As US president Donald Trump swanned through the fighter jets, Stetson hats, and baseball bats at the White House’s Made in America event in July, one product was absent from the display of patriotic American-made goods: Liberator-brand sex furniture.
Perhaps it would be asking too much for the Trump administration to tout a company that produces crimson foam wedges, chaises, and other furniture pieces that help couples have more pleasurable sex. But Luvu brands, the company that manufactures Liberator furniture, can teach America a lot about trade.
One of Trump’s campaign promises was keeping manufacturing in the US and bringing back factory jobs through bilateral trade policy. So far his policies have helped increased employment in manufacturing. However, GM recently announced that they would cut nearly 15,000 jobs and close three car plants, and the Administration’s tariffs on everything from Chinese-made washing machines to Canadian steel will actually hurt American companies, according to most economists.
If tariffs aren’t the answer, then what is? Luvu could provide a model for how industry and American jobs can be brought back to the US.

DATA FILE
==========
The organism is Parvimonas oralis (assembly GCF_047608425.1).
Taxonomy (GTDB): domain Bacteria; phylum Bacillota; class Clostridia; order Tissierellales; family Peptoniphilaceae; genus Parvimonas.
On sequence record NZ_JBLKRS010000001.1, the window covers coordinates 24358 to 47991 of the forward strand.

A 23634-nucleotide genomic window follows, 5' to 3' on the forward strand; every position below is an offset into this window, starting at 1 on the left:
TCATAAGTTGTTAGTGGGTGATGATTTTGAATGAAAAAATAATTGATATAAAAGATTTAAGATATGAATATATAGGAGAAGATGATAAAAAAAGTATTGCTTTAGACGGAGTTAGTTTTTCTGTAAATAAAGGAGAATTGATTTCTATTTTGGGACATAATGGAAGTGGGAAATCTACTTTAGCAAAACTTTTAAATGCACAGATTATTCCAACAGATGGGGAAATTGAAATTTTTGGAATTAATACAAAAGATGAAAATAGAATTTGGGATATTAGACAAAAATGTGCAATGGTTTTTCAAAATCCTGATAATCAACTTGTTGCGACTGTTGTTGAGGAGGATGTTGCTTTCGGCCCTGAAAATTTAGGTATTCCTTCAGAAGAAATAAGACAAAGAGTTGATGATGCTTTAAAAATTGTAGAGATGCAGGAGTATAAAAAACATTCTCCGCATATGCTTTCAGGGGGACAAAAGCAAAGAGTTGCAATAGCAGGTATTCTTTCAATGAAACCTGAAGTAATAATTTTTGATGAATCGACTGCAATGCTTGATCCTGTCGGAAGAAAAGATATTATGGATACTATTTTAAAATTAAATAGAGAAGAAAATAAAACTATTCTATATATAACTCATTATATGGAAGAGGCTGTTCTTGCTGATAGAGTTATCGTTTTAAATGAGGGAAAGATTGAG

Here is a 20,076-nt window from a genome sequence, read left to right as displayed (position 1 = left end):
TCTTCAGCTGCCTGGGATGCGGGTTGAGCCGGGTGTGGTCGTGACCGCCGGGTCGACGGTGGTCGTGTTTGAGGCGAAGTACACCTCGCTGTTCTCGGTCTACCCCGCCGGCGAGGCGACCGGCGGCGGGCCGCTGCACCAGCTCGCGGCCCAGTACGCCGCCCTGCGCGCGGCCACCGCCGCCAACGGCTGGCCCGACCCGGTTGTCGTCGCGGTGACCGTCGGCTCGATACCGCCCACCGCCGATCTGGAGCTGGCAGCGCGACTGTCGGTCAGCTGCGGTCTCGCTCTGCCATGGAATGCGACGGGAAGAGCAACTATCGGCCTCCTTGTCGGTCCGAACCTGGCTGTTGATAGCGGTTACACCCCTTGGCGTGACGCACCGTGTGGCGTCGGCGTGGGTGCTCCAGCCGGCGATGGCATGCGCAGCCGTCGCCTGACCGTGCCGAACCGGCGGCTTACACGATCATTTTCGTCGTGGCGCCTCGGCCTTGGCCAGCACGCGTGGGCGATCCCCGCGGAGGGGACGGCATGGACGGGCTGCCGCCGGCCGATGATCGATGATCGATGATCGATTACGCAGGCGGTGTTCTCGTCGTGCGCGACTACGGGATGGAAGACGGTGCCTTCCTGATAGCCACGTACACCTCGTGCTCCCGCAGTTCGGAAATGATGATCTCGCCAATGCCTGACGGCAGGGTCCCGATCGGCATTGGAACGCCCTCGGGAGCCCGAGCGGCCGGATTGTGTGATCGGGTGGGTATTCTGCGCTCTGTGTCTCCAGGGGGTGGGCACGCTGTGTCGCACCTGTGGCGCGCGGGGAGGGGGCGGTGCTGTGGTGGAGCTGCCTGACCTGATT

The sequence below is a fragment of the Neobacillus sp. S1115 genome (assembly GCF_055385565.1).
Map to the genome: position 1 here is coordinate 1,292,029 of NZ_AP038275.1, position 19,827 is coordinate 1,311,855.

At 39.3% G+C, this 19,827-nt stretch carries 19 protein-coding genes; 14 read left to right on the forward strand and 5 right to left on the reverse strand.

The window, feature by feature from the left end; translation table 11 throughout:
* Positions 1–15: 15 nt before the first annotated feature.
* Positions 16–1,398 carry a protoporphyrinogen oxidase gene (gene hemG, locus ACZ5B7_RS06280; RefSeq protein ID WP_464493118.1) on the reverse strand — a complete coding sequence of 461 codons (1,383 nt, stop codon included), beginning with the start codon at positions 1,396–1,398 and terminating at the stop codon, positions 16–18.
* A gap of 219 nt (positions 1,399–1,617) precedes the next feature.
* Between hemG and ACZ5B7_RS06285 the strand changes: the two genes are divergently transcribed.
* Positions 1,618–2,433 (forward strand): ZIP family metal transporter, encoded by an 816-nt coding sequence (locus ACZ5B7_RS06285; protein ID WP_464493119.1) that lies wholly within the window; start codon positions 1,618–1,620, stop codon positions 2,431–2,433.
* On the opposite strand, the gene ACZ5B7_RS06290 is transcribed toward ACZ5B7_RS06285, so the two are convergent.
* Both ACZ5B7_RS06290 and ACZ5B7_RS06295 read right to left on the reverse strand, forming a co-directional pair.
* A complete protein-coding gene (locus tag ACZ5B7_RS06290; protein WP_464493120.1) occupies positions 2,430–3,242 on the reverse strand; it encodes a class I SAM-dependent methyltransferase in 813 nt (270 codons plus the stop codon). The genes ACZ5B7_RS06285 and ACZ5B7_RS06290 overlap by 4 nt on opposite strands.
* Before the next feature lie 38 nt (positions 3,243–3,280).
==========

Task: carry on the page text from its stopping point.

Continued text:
Keep your supply chain local
On the outskirts of Atlanta, Georgia, Luvu has been mass producing sex furniture under the brand name Liberator for 15 years. It employs nearly 200 full-timers in its 140,000 square foot factory, where it produces “bedroom adventure gear” more cheaply than it could abroad. (They have recently expanded into children’s and casual furniture, like bean bags, too.)
When Luvu brands founder and CEO Louis Friedman started Liberator, “I was 100% committed to sourcing from US manufacturers, because most sewn goods have left the US,” he says. About 97% of apparel bought in the US is produced overseas, as well as nearly half of textiles.
Not all the materials in Liberator furniture can be sourced from American companies, but many of them are American-made. Most of Liberator’s fabric covers are constructed from a patented nylon and cotton blend produced in the New England area, which has interlocking threads that allow the pieces to stick together like Velcro. The foam used in their products is also from local Georgia suppliers.
They also reduce costs by making sure none of those materials go to waste, not even the leftover cuts that don’t make their way into the furniture. “It’s impossible to get a 100% yield from foam, so we used to send the waste stream to the carpet industry [for] carpet backing,” Friedman says.